Researchers develop thread-based sensors to detect changes in metabolite levels in sweat
In a new study, researchers from the Indian Institute of Technology Bombay (IIT Bombay) and Tufts University, United States, have developed a novel sensor to detect metabolite levels from sweat. These sensors can be mounted on adhesive bandages and embedded on garments. The study was published in NPJ Flexible Electronics. “There is a lot of interest in sweat monitoring as it provides a larger window into your health, more than any smartwatch,” says Prof Sameer Sonkusale. He is a Professor at Tufts University and a senior researcher in this study. “Looking for other metabolites in sweat will expand opportunities in medical diagnostics as well,” he adds.
The researchers developed three types of sensors using carbon-coated polyester threads for sensing electrolytes like sodium and ammonium ions, carbon-coated stainless steel threads to test the pH (acidity) and polyester threads coated with an enzyme that oxidises and senses lactate. The sensors were connected to electronic circuit boards that wirelessly relayed the gathered information to computer programs that calculated the concentrations of different metabolites. “As soon as the sensor sees a difference in ion concentration, the data is transmitted wirelessly almost instantaneously and displayed on the computer (or phone) screen. I would say it takes around a second for this transmission,” says Prof Sonkusale. The sensor threads for sodium ions, ammonium ions, and pH were integrated on one adhesive bandage. The lactate sensors were placed on a separate bandage since their information is processed using a different measuring device. The change in ionic levels is measured through a potentiometer that registers changes in voltage while the lactate concentration is measured in the form of current via an ammeter. The sensor patch was covered with gauze, which provided an absorbent surface to collect the sweat.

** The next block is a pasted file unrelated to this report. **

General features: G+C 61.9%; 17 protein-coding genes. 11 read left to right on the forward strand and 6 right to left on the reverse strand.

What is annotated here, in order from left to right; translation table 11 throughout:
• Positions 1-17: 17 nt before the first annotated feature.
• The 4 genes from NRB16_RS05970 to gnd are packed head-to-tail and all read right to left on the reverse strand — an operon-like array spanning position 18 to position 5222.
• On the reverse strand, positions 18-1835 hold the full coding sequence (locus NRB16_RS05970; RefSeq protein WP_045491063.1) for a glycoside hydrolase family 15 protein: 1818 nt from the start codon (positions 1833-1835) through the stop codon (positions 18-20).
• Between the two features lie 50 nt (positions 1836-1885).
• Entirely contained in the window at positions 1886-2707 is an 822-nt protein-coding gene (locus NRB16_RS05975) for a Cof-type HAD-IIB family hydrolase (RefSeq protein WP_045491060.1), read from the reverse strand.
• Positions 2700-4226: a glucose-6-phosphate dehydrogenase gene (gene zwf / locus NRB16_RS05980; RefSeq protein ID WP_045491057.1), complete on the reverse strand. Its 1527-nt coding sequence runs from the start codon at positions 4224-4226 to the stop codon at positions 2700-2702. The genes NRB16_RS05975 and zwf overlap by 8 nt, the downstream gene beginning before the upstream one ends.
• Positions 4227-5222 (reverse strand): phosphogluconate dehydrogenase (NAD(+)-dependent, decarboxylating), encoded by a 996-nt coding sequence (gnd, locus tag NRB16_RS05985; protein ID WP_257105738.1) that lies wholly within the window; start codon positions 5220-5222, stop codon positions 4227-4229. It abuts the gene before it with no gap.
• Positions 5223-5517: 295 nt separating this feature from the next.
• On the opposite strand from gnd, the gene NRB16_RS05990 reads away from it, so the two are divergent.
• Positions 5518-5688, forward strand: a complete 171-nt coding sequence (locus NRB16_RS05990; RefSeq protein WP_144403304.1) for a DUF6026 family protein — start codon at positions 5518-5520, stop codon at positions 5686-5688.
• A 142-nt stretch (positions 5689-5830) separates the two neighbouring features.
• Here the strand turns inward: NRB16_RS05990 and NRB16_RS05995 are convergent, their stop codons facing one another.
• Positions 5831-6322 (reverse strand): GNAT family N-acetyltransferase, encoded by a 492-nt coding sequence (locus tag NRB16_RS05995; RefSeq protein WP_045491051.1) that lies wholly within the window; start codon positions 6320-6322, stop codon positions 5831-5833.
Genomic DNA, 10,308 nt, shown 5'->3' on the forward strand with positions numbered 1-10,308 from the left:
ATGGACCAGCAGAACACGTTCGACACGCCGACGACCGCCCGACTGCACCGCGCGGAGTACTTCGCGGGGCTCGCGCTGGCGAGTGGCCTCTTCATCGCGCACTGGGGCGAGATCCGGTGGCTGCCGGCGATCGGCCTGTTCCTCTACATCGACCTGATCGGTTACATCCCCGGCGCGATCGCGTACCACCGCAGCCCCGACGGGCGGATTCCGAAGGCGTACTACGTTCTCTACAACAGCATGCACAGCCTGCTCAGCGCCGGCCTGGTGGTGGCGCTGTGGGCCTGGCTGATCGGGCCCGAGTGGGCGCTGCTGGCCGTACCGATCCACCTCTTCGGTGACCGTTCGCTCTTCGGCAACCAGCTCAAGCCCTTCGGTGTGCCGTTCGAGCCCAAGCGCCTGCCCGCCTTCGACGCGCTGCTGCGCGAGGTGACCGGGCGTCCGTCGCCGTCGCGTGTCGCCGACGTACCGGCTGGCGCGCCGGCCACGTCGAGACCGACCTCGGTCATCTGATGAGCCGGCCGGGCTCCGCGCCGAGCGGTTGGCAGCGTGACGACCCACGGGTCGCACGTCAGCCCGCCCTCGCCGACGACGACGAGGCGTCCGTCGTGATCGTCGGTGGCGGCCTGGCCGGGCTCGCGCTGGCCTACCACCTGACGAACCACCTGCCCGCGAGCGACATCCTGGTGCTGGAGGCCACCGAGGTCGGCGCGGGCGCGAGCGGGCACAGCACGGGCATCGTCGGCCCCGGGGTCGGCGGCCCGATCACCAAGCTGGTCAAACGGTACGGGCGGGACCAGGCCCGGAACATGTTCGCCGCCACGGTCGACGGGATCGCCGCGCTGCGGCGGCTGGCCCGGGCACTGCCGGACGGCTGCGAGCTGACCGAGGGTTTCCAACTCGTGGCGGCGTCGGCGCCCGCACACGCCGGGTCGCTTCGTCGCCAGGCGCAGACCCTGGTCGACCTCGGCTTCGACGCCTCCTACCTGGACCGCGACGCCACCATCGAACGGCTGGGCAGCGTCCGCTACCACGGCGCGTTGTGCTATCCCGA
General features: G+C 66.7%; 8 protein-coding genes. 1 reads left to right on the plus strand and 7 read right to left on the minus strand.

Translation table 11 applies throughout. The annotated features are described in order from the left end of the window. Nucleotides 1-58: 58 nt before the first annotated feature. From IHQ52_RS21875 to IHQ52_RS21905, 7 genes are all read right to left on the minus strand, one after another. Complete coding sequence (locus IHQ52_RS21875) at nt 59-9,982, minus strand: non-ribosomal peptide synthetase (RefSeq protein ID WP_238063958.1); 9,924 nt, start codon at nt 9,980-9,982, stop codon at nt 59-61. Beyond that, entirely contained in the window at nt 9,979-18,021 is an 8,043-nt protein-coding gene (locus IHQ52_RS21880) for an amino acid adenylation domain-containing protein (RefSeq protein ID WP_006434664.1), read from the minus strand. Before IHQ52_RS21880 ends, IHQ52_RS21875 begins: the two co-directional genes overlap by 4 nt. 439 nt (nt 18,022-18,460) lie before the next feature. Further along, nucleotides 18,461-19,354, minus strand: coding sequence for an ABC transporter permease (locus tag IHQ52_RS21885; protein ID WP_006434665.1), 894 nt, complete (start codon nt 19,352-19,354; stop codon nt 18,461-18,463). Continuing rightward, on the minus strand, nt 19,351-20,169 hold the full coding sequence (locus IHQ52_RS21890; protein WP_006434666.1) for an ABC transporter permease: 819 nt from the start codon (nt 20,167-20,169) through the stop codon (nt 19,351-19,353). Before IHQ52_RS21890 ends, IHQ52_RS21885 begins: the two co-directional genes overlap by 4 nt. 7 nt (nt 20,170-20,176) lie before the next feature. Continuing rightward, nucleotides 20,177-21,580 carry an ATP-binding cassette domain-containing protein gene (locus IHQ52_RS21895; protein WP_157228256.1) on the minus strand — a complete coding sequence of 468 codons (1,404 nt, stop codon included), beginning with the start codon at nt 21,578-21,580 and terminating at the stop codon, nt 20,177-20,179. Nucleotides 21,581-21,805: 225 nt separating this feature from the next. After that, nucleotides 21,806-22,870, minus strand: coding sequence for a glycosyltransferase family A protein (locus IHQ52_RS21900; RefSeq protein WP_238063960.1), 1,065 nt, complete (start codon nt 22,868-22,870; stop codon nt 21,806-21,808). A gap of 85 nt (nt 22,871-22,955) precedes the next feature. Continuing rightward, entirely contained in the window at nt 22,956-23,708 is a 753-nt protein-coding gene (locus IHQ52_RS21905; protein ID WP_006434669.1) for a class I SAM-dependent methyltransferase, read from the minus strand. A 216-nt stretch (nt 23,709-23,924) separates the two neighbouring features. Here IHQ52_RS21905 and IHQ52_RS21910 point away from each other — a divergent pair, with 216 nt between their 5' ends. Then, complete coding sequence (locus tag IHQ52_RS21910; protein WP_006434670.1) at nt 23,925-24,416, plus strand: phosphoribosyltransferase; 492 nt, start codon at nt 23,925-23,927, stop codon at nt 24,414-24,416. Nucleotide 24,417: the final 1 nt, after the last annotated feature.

The complete sensor bandages were placed on the arms, forehead and lower back of the study participants while performing mild exercises. They took 10–20 minutes to break into a sweat, which was absorbed by the gauze. The sensor detected different ions and allowed the researchers to gather data depicting real-time changes in ionic levels. This data can be used to analyse the fitness of the participants. “Achieving a sensor that seamlessly integrates with the body without any discomfort and inconvenience to the user is quite a challenge since every sensor and electronics platform adds to bulk and rigidity making it incompatible,” says Prof Sonkusale. “Our textile threads serve as ideal substrates since it can be functionalized to monitor different biomarkers in sweat, and can be integrated on any garment or even as a standalone patch. The latter was what we did,” he concludes.
(Source: IIT Mumbai news release)